About a ⅓ of the world’s food is either lost or wasted every year. This is the equivalent to 1.3 trillion tonnes of food and to give you some context, that is just under 103 million London double decker buses in weight! With people changing the way they shop, whether that is the shop itself or the way they select foods, we wanted to highlight some ways where you can reduce food waste at home. There is no need for specialist equipment and they can be practiced straight away.
Keeping egg shells: Dry these out and crush them up using a pestle and mortar, food processor or even a spoon. The shells can be used in the garden to provide soil with some key nutrients or as a slug deterrent as they do not like to slide over the sharp edges.
Water used for boiling veg: If you boil your vegetables in water, don’t throw that water away. It is packed full with key nutrients that can be used in gravies or sauces. Food frequently boiled are peas and broccoli which contain vitamin C, B vitamins and minerals such as potassium.
Vegetable scraps: Firstly, rather than even peeling your vegetables, clean them thoroughly and cook them with the skin on. Keeping the skins on will increase the fibre of the food which helps keep us full for longer, helps reduce cholesterol levels and maintains good bowel health. Also if you can spend a bit of money on a dehydrator, this will be the perfect tool to dry them out. You will be able to use the oven also but it takes a lot longer as the temperature is very low, around 80°C. When they are thoroughly dried out, they can be crushed to make seasonings, stock or added to smoothies for added nutrients.
Over ripe fruit: If your fruit is too ripe to eat there are a number of things you can do with it. Blend them into smoothies, crust them up and add to ice trays/lolly moulds for a treat in the summer, or make fruit desserts like crumble or jelly is a great way to use the fruits when they don’t look their best.
Make use of the freezer: Some foods that are not used every day like garlic, ginger, chilli and herbs can be left in the fridge and deteriorate quickly.You can chop them up finely and put them in the freezer or even add them in whole. Even if you freeze them whole, just get them out and grate them into your dishes then put them back in the freezer so they don’t defrost.
Leftovers: Buying more foods than you need is a common problem. You might only use half a tin of beans for breakfast, put the rest in the fridge and forget about them until you find out they have gone off. Why don’t you make more than you need by using the whole tin or pack and save the other portions for tomorrow’s lunch/dinner. There are lots of apps that allow you to create meals around the ingredients that you have in the fridge or even search your ingredients online for a bit of inspiration..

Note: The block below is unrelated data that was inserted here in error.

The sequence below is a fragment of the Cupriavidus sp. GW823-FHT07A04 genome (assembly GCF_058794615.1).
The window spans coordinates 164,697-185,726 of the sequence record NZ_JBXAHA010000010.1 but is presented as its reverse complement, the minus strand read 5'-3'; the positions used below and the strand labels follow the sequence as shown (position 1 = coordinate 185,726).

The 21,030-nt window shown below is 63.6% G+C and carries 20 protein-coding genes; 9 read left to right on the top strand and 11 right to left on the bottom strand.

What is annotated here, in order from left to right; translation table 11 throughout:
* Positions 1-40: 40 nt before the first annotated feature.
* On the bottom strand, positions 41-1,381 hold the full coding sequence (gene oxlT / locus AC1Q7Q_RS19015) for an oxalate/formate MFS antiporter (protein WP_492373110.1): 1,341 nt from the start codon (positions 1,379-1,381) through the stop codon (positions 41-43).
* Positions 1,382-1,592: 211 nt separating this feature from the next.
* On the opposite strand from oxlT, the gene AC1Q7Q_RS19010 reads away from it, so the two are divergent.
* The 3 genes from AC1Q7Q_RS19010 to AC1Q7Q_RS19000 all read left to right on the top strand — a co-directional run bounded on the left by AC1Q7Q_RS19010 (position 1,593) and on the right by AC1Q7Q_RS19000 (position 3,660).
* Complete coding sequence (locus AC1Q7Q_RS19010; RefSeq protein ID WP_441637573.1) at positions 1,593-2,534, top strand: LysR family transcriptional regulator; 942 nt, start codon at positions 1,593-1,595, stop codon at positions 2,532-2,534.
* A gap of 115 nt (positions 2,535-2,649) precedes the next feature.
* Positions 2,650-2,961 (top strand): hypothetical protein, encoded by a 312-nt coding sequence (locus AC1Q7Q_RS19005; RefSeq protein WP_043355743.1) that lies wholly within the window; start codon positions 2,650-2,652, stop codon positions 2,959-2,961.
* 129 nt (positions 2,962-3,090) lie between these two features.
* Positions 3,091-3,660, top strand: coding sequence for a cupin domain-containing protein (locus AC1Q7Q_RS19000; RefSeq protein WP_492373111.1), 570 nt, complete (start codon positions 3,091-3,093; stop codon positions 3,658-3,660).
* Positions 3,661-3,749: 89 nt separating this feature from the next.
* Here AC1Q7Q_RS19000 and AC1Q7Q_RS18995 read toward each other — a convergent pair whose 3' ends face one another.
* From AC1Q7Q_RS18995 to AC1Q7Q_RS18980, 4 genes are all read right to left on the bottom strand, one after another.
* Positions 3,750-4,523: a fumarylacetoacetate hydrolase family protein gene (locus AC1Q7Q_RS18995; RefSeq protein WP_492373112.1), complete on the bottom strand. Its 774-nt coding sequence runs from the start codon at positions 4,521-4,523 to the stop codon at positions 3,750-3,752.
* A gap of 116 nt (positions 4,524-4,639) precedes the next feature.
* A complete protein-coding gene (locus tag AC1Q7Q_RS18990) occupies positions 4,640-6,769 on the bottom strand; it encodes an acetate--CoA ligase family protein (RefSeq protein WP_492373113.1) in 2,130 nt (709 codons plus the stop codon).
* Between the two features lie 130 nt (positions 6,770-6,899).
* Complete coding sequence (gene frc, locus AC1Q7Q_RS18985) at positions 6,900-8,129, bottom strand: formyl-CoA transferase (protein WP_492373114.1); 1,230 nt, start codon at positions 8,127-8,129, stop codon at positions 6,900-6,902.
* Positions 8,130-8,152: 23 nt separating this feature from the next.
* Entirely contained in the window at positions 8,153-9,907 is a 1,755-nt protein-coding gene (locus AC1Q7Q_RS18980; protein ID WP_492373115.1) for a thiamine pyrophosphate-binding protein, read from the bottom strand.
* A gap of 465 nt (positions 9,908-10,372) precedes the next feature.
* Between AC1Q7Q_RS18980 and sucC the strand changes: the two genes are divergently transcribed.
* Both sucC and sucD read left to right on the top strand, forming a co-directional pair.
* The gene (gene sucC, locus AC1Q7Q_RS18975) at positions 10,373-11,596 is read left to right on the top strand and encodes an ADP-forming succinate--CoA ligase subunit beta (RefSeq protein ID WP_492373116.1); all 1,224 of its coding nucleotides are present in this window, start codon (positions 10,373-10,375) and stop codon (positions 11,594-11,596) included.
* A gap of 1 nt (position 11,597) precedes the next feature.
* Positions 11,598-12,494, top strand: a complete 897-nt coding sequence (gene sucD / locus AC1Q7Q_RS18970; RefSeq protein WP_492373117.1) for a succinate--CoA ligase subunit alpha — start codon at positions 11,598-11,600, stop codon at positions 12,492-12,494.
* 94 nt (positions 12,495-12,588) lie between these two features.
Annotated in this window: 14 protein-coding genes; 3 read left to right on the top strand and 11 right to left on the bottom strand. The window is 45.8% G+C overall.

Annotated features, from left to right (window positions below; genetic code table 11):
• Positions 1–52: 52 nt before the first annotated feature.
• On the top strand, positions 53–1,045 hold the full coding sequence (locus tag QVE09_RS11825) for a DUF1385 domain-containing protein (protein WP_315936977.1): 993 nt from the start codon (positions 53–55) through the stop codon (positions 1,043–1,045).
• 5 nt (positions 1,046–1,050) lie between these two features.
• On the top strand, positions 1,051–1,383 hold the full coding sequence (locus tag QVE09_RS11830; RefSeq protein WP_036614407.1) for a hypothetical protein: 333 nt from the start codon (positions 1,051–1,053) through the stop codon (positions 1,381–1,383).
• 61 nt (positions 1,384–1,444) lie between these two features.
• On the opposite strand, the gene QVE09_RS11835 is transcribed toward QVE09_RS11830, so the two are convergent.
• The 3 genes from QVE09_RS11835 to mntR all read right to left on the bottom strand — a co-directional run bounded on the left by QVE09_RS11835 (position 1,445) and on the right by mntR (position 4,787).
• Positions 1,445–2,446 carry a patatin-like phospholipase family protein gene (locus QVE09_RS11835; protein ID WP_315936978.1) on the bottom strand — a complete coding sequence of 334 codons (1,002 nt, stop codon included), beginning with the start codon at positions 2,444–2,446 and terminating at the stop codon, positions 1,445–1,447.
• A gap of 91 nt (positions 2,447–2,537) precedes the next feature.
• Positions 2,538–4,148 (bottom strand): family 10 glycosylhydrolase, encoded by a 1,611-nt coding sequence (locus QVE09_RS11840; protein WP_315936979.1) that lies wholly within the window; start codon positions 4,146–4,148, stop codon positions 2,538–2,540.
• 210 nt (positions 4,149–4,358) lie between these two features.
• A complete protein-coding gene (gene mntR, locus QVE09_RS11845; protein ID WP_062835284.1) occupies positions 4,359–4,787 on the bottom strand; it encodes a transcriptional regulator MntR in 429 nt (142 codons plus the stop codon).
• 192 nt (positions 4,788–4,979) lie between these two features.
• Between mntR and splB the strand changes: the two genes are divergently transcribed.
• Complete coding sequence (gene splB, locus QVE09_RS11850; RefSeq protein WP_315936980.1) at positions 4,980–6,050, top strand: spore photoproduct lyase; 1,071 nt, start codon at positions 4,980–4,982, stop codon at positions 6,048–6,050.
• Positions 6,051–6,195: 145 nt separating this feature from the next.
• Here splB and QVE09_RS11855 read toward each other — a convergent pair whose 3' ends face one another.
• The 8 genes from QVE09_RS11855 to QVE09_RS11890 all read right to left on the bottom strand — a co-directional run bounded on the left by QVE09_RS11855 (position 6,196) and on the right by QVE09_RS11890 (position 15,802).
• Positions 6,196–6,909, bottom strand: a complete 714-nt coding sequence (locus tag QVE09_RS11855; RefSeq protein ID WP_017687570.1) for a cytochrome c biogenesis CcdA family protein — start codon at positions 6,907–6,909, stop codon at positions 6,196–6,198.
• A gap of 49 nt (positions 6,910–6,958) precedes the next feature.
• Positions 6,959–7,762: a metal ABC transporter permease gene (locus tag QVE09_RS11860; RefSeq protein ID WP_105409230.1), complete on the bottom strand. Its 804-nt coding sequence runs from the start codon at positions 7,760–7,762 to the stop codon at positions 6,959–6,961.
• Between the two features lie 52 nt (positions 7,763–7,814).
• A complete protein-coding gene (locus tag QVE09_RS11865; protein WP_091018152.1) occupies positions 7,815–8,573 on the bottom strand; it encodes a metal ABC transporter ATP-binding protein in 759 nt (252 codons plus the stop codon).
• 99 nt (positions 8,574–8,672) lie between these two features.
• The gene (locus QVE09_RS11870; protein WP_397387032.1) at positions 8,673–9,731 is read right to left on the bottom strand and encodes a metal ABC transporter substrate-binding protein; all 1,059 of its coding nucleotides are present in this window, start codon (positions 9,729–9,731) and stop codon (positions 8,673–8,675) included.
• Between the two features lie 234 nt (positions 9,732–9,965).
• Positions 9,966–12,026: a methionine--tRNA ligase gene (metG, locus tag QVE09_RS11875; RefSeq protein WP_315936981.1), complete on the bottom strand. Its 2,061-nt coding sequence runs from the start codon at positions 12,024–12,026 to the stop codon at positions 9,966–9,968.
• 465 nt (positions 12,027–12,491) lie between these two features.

Compost: If you are lucky enough to have a garden, using a composter is a great way to use all of the scraps, egg shells and leftovers if you just want to throw it away. Make a composter out of old pallets or even buy one if you can afford it. Along with food, get all of your grass cuttings, green waste (small twigs, plants, etc) and even shredded paper in there. In time, this will all rot down and you’ll have nutritious compost for your future plants.
In addition to wasting food and convenience, we are using items more for single use, with water bottles being the main culprit of this. Even though companies are trying to make amends, we can still use these items multiple times.
- Plastic bottles can be turned into bird feeders by cutting a whole in the middle and attaching it to a tree with string or wire. They can also be used to water your garden by making them into slow release drip feeders by piercing a few holes in the caps, cutting them in half and turning upside down while hanging from branches. Just remember to fill them up when they are empty.
- Food packages, jars and takeaways containers are just some of the items that we can creatively reuse. We have been keeping food packages to educate children in our lessons. For you, it may be interesting to keep some and use them for English, maths or science lessons by looking at the various parts of the packet. It might even get you making healthier foods if you refer to the traffic lights or nutritional information. If the information starts to fade, initiatives like TerraCycle (https://www.terracycle.com/en-GB/) can reuse these, e.g. making crisps packets into emergency blankets.
- At home, jars and containers can be used to store that extra bit of sauce you made or keep homemade spice mixes in. You can even use the takeaway containers to start growing seeds in. A good beginner one to start is cress. Place a damp kitchen roll at the bottom and sprinkle the seeds on top. Keep that kitchen roll moist and within a couple of weeks, you can add the cress to your egg sandwiches or sprinkle on salads.